The most famous story to come out of Sweden in 2007—besides the death of celebrated cinema pioneer Ingmar Bergman, who I thought was already dead—was the 40-gigabit internet connection of the septuagenarian Sigbritt Löthberg. Giz reader speculation that she was going to "host her knitting circle as an HD interactive webconference" was close: in fact she used the hot-as-hell connection to dry her laundry.
Sigbritt's son is internet-hardware wizard Peter Löthberg, who installed the system in his mom's house to prove a modulation technique that allows data to flow between routers that are up to 2,000km apart without any data loss—or intermediary signal boosting or routing.
Sigbritt—whose weeks-long pr0n-n-WoW marathons are now long past—put it to other uses. Hafsteinn Jonsson, head of the fibre connections for the local network Karlstad Stadsnät, says:
She mostly used it to dry her laundry...It was a big bit of gear and it got pretty warm.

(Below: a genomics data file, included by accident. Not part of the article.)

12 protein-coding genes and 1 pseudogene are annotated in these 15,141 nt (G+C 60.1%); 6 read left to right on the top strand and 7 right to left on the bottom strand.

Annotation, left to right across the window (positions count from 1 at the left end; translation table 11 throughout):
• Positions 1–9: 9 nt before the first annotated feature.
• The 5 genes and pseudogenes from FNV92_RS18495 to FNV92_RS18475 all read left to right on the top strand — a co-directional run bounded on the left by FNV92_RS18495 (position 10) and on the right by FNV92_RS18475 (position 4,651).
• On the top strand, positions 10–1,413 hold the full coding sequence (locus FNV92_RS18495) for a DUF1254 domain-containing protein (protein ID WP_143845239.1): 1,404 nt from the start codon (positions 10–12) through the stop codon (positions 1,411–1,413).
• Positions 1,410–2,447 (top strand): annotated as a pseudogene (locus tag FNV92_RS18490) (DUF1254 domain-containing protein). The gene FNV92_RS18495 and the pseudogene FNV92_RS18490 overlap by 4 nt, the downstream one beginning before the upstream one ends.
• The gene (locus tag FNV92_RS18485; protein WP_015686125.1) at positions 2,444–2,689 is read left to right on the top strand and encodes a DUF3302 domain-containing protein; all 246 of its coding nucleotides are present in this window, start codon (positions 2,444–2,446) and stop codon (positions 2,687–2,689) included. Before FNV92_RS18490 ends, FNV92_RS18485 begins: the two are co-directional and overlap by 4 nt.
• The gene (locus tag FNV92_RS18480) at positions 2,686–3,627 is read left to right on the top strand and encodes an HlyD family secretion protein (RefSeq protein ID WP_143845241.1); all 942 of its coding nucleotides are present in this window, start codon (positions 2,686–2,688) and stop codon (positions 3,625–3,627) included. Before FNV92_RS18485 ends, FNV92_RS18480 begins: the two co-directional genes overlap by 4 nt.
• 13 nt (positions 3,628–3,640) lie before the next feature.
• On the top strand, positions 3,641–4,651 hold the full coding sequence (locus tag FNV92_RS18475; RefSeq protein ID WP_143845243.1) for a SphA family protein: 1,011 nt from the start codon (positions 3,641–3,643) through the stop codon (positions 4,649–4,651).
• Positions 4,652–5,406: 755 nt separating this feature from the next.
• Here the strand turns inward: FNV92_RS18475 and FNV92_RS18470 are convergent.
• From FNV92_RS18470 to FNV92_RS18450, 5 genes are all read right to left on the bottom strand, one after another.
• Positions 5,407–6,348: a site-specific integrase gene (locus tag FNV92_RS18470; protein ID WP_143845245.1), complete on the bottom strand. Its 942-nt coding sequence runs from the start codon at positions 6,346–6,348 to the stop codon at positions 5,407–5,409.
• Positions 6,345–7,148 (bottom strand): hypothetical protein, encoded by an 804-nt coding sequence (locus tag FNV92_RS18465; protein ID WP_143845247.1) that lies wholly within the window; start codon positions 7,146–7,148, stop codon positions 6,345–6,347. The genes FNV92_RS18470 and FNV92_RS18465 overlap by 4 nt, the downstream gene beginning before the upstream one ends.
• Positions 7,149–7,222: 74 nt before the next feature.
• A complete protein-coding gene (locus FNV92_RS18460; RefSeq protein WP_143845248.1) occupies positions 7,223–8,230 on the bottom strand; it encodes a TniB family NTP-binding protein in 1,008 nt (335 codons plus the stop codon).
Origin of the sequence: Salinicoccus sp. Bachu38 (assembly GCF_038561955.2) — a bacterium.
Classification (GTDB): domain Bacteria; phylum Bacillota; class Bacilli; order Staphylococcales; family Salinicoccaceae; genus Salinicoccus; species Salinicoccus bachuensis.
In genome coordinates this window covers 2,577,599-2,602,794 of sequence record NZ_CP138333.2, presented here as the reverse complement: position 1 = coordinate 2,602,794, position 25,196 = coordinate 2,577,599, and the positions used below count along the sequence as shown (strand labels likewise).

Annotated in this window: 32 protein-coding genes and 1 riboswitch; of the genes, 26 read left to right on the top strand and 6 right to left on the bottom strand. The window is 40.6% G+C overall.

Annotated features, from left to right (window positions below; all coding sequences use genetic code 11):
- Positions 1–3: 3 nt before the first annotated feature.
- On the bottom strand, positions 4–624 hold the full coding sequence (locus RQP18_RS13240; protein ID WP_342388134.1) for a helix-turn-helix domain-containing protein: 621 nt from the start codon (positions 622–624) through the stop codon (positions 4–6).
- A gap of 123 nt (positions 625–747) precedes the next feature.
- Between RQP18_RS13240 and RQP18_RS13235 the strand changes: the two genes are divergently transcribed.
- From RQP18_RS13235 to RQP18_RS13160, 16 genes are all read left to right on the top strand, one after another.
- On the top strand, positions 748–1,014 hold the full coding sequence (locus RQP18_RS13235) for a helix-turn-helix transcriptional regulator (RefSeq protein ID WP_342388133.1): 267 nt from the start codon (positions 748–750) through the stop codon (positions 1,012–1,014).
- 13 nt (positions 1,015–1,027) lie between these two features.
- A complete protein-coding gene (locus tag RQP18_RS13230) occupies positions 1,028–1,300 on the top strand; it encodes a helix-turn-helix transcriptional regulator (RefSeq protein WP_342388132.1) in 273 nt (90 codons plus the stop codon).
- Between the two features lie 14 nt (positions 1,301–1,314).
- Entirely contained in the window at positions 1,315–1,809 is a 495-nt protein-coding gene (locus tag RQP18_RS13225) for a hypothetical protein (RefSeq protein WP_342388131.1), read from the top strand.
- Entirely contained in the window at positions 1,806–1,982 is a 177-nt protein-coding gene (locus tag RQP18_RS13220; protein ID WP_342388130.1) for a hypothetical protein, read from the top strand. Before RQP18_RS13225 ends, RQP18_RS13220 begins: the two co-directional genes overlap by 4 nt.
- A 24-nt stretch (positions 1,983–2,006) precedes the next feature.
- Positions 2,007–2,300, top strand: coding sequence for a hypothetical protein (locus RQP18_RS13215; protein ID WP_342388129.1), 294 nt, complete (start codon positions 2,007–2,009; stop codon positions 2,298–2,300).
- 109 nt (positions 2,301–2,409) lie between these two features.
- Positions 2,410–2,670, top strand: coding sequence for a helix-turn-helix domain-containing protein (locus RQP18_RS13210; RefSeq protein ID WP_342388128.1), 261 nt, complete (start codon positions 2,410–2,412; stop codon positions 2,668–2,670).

Sure, the guy can get his mother the world's fastest internet connection, but will he ever use some of those millions of Swedish-moneys to buy her a damn dryer? Is that so much to ask for the woman who pushed him out of her womb? The article doesn't say whether or not she used her laser mouse to iron the linens.
Alas, the gear is gone now, leaving Sigbritt with a relatively sluggish 10 gigabits to play with. Peter has taken the equipment even farther out, to further test his distance theory. Later this summer Sigbritt might get a 100-gigabit system, though, one that, according to Jonsson, can be used for the "neighbours' laundry too." [The Local]